Allowing the spread of low-quality insurance plans designed to attract younger, healthier Americans would ultimately put meaningful coverage beyond the reach of millions of the most vulnerable patients, the Academy recently reminded HHS.
The AAFP warned of the consequence of allowing insurers to sell policies that do not comply with the Patient Protection and Affordable Care Act across state lines in a May 1 letter(2 page PDF) to HHS Secretary Alex Azar that was signed by Board Chair Michael Munger, M.D., of Overland Park, Kan. The Academy wrote in response to an HHS request for information(www.govinfo.gov) published in the March 11 Federal Register.
The agency sought comments on how to promote sales of individual health insurance plans across state lines, primarily through the multistate health care choice compacts allowed under the ACA. Six states now allow such compacts, but insurers have yet to participate.
The Academy's response was a full-throated objection.
"We recognize that noncompliant plans could expand affordable access to a minimal level of health coverage for certain individuals," it said. "However, the AAFP is strongly opposed to these proposals, since these plans do not provide meaningful insurance coverage for all, including, most notably, those with complex medical conditions or the very ill."
Noncompliant plans harm patients by reducing or eliminating coverage of the essential health benefits required by the ACA, the AAFP said. Among the protections that would be at risk are the prevention of insurance discrimination based on health status, age or gender, and coverage for preexisting conditions.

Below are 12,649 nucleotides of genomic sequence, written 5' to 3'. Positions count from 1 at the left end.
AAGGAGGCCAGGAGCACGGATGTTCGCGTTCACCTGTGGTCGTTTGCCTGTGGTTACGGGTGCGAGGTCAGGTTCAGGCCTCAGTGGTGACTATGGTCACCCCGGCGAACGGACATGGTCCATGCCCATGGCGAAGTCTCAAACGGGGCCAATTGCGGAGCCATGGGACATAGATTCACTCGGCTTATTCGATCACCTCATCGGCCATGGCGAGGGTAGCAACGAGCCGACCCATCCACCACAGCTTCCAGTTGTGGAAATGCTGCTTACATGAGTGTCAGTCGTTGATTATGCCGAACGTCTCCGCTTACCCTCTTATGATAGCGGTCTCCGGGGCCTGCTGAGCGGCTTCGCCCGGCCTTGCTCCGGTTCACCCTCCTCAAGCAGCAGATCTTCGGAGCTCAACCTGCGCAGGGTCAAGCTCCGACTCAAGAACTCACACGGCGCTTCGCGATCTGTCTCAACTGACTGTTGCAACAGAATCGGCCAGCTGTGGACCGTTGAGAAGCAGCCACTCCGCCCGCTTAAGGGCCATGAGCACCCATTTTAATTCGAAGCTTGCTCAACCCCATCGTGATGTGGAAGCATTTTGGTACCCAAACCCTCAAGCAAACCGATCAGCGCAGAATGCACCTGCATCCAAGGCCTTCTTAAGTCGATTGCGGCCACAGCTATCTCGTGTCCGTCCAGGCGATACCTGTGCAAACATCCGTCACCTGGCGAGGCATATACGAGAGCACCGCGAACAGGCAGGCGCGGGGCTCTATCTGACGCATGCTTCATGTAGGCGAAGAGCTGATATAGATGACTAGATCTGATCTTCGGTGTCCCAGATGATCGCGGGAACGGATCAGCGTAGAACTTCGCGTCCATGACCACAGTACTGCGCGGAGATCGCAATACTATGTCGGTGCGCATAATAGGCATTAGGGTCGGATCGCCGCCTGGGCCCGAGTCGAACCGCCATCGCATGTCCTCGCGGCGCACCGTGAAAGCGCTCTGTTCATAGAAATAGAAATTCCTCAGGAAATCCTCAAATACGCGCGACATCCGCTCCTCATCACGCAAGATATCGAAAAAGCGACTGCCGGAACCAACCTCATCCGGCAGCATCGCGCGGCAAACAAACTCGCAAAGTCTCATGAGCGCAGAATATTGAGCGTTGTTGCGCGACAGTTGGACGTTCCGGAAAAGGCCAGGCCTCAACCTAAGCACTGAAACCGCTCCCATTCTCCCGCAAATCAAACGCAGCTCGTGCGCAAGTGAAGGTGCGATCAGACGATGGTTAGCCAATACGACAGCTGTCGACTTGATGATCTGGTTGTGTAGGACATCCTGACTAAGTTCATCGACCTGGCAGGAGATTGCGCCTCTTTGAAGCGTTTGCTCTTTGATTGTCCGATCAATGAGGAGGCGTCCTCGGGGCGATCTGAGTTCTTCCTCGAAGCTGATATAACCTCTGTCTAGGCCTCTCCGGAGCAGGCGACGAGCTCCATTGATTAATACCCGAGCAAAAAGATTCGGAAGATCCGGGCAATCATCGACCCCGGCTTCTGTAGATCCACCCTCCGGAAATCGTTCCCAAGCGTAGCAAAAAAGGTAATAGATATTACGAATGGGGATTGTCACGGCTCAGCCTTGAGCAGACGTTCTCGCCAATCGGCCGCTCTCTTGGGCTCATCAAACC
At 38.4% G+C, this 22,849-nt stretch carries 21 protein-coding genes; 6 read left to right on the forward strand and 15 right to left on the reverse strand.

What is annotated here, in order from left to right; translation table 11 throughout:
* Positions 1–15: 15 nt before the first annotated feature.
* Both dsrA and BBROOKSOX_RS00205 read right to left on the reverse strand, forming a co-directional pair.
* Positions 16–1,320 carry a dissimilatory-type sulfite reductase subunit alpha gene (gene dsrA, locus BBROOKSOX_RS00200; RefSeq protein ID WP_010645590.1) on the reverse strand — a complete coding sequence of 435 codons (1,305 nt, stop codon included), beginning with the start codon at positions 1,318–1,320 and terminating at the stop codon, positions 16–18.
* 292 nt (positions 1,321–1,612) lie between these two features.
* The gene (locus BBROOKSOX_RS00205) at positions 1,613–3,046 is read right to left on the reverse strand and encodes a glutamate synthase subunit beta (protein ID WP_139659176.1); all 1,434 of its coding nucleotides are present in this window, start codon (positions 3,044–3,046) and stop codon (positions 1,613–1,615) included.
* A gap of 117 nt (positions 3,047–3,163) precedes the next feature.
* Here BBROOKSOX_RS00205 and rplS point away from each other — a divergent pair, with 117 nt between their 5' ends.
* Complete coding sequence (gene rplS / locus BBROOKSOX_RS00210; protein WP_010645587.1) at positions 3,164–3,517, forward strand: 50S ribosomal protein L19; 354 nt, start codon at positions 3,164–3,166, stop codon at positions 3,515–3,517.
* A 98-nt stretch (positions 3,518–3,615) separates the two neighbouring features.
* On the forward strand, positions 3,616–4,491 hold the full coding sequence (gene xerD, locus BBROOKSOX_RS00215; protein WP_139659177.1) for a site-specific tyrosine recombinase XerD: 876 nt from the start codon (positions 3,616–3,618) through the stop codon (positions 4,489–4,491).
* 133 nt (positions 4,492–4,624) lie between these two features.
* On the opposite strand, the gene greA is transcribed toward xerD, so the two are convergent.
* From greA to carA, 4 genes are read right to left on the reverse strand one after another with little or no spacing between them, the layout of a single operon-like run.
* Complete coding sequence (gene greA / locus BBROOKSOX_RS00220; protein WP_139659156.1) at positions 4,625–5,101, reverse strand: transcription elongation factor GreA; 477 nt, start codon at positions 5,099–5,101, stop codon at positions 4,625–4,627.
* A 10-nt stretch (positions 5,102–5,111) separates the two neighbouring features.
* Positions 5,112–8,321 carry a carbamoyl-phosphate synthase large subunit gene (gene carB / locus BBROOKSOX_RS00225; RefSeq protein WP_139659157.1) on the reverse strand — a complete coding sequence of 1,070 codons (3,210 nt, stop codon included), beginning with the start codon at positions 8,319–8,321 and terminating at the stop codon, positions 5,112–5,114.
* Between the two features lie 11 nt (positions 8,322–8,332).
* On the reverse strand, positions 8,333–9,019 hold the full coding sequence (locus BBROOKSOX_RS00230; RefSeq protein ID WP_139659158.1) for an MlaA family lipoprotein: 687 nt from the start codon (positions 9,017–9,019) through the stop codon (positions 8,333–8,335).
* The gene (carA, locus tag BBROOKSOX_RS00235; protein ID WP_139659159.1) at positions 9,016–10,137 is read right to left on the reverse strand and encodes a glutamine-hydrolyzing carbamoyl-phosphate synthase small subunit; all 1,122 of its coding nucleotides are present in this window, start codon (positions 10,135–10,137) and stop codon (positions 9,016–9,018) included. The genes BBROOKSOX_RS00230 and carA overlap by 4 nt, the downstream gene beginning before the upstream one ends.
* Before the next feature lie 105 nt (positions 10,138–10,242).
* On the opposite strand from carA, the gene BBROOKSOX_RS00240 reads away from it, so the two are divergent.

An increase in noncompliant plans would lead to rising premiums for those enrolled in plans that are compliant, the Academy cautioned. "Women, older and sicker Americans would likely face higher costs and fewer affordable insurance options," the AAFP said.
Reducing or abandoning EHBs, the Academy wrote, "could potentially make plans more expensive for people with long-term chronic conditions or with sudden medical emergencies," while allowing others to gamble that low-quality insurance will stand up to crises or unexpected needs.
The AAFP further noted that it isn't alone in its objections.
"Many states have adopted regulations restricting access, duration and renewability to short-term, limited-duration plans," the letter said. Allowing the sale of such policies across state lines would preempt state authority and erode consumer protections while undermining states' ability to regulate their own markets.
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